Indeed, this great expense eventually led to the introduction of 70mm Cinerama, a compromise between standard 35mm film and the tri-projector Cinerama format. This new image that was both large and accessible saw the flourishing of a visual ambition unseen perhaps since the silent era. Films such as Kubrick’s 2001: A Space Odyssey with its symphonic arrangements and psychedelic imagery provided an experience that was wholly unique to the big screen.
The ripples of Cinerama’s impact can be seen today in the form of IMAX, and a similar focus on the experiential potential of cinema may be necessary in order to keep doors open. There has already been an emergence of this trend since the last emergency the industry faced; the 2008 financial crisis. Since the crash, studios have navigated an uncertain economy through a reliance on safe, established properties that promote scale and spectacle.
Where these releases differ from Cinerama productions is in their involved storylines and immense profitability. Star Wars: The Force Awakens and Avengers: Endgame were the biggest cinematic events of the past decade, and both find themselves within the top ten highest grossing films of all time. As the current crisis leads to a further period of economic uncertainty, the reliance on tent pole blockbusters will likely increase, and cinemas will have to emphasise their potential as venues for social experience; as a place to be overawed, communally, by cinematographic spectacle.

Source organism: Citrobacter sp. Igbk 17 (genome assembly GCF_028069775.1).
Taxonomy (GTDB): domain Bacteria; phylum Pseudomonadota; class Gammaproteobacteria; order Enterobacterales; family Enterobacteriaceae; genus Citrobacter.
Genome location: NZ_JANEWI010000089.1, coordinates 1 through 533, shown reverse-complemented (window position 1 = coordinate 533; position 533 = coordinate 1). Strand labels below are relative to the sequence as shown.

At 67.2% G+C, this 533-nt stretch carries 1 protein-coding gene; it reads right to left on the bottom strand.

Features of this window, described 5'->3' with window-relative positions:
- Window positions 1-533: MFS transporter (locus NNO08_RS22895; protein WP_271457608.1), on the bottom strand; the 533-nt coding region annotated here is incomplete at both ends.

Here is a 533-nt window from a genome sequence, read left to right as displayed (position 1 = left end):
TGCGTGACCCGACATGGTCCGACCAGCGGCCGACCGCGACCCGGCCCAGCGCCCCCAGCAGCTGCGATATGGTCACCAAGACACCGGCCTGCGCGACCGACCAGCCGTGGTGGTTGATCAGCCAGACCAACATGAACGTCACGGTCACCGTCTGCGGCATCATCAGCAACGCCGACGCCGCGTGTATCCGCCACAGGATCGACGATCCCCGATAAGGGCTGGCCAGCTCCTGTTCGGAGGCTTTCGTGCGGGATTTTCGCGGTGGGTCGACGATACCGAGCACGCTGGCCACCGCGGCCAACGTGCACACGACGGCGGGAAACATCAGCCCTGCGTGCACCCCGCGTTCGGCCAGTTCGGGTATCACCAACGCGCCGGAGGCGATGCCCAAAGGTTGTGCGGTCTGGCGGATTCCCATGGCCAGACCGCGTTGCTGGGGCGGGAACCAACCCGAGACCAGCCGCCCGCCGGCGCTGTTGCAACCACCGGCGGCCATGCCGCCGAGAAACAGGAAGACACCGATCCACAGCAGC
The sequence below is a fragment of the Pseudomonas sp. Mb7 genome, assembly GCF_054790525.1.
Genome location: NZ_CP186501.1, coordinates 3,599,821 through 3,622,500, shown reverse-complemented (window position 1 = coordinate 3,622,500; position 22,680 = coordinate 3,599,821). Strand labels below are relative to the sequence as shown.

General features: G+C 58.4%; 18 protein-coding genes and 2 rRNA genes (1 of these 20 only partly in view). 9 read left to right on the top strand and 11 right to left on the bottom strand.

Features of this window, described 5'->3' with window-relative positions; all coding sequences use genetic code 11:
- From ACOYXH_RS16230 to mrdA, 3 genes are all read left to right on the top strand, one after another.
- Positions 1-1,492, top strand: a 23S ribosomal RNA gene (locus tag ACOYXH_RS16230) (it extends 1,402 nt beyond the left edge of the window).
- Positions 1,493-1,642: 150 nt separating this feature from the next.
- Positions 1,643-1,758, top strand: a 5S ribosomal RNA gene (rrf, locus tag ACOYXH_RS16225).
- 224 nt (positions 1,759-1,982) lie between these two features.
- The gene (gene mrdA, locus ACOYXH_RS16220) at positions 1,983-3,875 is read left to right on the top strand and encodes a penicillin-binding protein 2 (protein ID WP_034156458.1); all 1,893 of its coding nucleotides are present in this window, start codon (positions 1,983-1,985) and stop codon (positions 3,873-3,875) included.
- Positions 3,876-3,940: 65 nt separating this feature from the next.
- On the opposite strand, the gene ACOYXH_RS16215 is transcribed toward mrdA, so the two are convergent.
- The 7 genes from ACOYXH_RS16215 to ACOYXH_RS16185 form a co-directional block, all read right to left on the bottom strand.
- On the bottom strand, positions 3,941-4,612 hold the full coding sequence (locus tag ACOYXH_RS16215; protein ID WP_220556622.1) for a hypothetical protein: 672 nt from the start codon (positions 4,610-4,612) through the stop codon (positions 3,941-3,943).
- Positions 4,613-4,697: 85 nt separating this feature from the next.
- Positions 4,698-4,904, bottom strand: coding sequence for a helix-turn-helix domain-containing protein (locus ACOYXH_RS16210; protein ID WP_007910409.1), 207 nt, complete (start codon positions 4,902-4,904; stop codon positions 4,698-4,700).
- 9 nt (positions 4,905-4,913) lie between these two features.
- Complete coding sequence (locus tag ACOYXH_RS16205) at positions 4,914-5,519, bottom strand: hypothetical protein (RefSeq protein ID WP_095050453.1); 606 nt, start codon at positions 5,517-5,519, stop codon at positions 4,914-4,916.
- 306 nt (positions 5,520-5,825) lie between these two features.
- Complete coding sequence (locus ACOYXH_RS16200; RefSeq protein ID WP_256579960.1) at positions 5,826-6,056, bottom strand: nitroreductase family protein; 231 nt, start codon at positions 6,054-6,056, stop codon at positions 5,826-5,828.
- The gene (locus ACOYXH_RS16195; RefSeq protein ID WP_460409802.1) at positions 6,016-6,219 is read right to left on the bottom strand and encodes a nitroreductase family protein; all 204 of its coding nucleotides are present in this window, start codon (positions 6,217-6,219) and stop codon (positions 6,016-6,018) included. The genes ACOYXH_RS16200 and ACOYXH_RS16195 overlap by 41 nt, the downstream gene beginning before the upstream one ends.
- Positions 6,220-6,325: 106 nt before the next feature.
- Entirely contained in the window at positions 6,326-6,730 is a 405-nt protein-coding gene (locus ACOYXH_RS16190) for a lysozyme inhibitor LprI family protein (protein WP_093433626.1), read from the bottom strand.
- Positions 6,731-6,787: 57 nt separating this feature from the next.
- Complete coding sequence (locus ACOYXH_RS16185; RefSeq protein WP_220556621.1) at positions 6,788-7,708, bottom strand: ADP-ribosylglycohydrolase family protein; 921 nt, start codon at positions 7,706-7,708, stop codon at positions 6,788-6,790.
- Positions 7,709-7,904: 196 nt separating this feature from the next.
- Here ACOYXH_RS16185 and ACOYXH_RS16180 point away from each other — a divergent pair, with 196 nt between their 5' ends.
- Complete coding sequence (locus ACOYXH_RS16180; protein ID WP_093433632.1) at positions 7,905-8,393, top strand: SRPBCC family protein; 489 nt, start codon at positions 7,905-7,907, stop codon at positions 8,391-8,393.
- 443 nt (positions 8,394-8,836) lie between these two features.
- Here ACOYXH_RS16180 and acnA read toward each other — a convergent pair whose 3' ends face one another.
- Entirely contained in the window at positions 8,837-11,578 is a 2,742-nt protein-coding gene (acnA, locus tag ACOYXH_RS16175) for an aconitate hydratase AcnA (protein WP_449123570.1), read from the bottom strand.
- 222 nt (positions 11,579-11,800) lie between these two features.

This conservative reliance on the fiscally secure big release, entailed as it is with cinematic universes populated by known characters and well-worn stories may appear a dour forecast to some. Yet, perhaps after an extended period of self-isolation any communal space should be welcomed. There is an opportunity, if grasped, for cinemas to become venues of renewed social contact.
Some independent cinemas have already tapped into this collective atmosphere by offering additional services that go beyond the austere capitalism of the glossy multiplex. The Mockingbird, for instance, offers a menu of food and drink, while The Electric offers a range of cocktails and in-cinema waiting service. And if the prospect, at some uncertain date in the future, of sipping a cocktail while catching the latest instalment in the CCU (Cats Cinematic Universe) doesn’t sound appealing, then I don’t know what does.
Now is the time to support local! Both The Electric and The Mockingbird offer the chance to purchase gift cards through their websites that can be used once they reopen. Both also offer the chance to purchase memberships, which offer perks including ticket and menu discounts.
Don’t forget to get yourselves an Independent Birmingham membership for discounts at the city’s best indie retailers when all of this blows over.